In each of our six terms, one half term is dedicated to examining nonfiction to expose our students to the kind of texts they would encounter in the nonfiction part of the English Language GCSE exam. In Year 7, our central theme is Conflict. Our third half term unit explores an anthology of conflict texts with our main text being a diary, The Diary of a Young Girl by Anne Frank.
In Year 8 our central theme is Social Justice. In the third half term, we explore a range of texts on the Social Justice theme using I am Malala by Malala Yousafzai as our anchor text holding all these ideas together.
In Year 9 our central theme is Relationships and Identity. In the third term, we study an anthology around the theme with We should all be feminists by Chimamanda Ngozi Adichie as our anchor text.
As well as this focus, there is opportunity in all of our units for students to write in different forms: to practise their transactional writing (writing in order to exact change from their reader) and their creative writing too.
Students are assessed in class regularly with live marking and use of the visualiser. Every two weeks, the class receives some Whole Class Feedback where a teacher assesses students’ work and reports common misconceptions to the class displaying model pieces of work. Students then get the chance to improve work submitted using this feedback.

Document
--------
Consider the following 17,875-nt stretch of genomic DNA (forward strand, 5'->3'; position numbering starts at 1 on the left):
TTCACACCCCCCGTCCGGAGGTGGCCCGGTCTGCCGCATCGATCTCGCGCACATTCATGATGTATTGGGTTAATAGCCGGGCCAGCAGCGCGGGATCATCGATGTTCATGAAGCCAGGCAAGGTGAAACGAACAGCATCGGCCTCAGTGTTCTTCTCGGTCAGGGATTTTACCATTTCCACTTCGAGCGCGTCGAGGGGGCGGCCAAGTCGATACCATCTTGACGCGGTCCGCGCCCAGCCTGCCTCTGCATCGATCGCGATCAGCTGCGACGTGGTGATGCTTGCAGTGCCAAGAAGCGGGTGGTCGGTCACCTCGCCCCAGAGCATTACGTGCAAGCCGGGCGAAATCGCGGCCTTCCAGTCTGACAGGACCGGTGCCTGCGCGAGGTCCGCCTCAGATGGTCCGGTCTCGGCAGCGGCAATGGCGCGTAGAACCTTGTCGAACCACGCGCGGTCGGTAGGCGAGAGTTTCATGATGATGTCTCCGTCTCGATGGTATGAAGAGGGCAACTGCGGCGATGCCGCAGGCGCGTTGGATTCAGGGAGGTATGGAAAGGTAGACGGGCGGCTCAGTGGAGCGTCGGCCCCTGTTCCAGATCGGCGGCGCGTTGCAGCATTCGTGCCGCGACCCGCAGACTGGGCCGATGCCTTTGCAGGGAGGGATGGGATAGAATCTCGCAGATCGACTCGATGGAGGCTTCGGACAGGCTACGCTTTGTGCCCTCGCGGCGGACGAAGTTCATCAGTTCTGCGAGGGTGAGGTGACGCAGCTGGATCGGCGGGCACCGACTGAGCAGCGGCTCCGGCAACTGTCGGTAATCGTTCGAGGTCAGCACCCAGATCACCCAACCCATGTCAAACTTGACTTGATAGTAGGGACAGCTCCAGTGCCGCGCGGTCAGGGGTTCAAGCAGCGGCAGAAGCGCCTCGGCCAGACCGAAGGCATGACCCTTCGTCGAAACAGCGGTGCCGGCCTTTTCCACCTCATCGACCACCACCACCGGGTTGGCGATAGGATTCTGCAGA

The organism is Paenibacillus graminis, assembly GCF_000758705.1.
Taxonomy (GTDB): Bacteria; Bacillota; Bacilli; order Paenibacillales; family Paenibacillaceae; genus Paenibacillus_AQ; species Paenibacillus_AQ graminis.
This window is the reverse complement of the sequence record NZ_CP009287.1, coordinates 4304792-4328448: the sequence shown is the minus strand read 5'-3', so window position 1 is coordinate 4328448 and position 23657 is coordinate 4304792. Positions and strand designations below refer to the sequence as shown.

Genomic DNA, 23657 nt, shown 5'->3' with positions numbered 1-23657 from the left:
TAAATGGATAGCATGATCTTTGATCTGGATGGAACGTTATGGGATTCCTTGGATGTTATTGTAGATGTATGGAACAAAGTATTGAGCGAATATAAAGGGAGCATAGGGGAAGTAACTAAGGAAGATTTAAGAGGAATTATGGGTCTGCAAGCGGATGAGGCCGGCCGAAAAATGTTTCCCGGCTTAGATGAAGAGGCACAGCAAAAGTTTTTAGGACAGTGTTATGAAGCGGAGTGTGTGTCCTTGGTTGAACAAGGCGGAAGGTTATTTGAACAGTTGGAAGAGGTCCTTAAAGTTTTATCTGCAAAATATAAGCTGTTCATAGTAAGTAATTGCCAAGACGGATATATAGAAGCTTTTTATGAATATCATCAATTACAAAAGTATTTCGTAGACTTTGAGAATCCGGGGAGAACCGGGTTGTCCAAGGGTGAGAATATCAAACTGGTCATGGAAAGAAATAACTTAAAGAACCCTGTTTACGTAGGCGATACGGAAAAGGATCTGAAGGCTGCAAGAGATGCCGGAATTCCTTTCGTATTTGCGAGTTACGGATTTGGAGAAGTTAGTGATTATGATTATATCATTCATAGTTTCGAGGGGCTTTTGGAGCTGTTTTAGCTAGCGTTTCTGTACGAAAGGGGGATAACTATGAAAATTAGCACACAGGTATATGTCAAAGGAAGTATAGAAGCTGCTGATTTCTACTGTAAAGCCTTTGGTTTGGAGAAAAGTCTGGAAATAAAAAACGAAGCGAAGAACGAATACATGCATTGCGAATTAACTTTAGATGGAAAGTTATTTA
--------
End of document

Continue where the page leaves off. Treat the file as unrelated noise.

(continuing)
Each academic year, Year 7 to Year 9 students will sit mid term exams and end of year exams.
As well as whole class feedback, at Key Stage 4, students will be given GCSE grades each half term based on practice GCSE questions completed in class. Year 10 exams take place in the summer term where students sit GCSE papers. Year 11 have two sets of mock GCSE exams, in November and in March.
Debating is a fantastic way to learn how to form arguments and respond to other arguments; Trumpington offers a debating club for all year groups on Friday after school. Creative writing is also available as a weekly club for students to practise their creative writing skills in poetry or prose form.
Good employers, sixth form colleges and universities understand and appreciate the skills students acquire when studying English Language. They seek students who can speak confidently and can listen perceptively, read, analyse and understand information; students who can think independently, make balanced judgements; and students who can write accurately and clearly. These are transferable skills to most subjects.
Some possible careers include: teaching; journalism; law; social work; the media (e.g. TV / Radio); the military; security services; police and politics and medicine.
The websites below are great sources for opinion articles on current affairs:
Comment is Free on The Guardian
Voices in The Independent
Reading is the single most important way to prepare for English Language GCSE. Reading a range of fiction and non-fiction is the best way to succeed in this subject. English teachers will be able to advise of books in our library that can supplement this course. Students will read at least six books a year as part of our 30 minute daily ‘now read’ lessons too.